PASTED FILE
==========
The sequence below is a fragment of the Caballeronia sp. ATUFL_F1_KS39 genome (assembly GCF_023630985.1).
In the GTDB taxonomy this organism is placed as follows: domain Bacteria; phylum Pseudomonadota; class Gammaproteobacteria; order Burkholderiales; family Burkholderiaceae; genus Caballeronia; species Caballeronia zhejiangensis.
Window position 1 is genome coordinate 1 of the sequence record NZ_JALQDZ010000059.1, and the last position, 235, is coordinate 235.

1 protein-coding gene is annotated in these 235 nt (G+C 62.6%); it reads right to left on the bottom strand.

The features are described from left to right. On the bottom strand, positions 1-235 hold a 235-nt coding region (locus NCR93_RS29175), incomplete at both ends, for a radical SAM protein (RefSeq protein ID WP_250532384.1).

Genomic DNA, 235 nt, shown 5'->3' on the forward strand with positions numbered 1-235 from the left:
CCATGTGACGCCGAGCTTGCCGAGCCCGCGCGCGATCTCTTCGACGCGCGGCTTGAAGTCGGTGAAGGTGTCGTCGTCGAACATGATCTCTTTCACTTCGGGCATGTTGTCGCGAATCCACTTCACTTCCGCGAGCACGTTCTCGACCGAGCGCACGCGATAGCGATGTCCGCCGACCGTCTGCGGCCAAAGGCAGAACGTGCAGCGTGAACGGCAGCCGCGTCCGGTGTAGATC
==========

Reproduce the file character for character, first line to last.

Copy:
The sequence below is a fragment of the Caballeronia sp. ATUFL_F1_KS39 genome (assembly GCF_023630985.1).
In the GTDB taxonomy this organism is placed as follows: domain Bacteria; phylum Pseudomonadota; class Gammaproteobacteria; order Burkholderiales; family Burkholderiaceae; genus Caballeronia; species Caballeronia zhejiangensis.
Window position 1 is genome coordinate 1 of the sequence record NZ_JALQDZ010000059.1, and the last position, 235, is coordinate 235.

1 protein-coding gene is annotated in these 235 nt (G+C 62.6%); it reads right to left on the bottom strand.

The features are described from left to right. On the bottom strand, positions 1-235 hold a 235-nt coding region (locus NCR93_RS29175), incomplete at both ends, for a radical SAM protein (RefSeq protein ID WP_250532384.1).

Genomic DNA, 235 nt, shown 5'->3' on the forward strand with positions numbered 1-235 from the left:
CCATGTGACGCCGAGCTTGCCGAGCCCGCGCGCGATCTCTTCGACGCGCGGCTTGAAGTCGGTGAAGGTGTCGTCGTCGAACATGATCTCTTTCACTTCGGGCATGTTGTCGCGAATCCACTTCACTTCCGCGAGCACGTTCTCGACCGAGCGCACGCGATAGCGATGTCCGCCGACCGTCTGCGGCCAAAGGCAGAACGTGCAGCGTGAACGGCAGCCGCGTCCGGTGTAGATC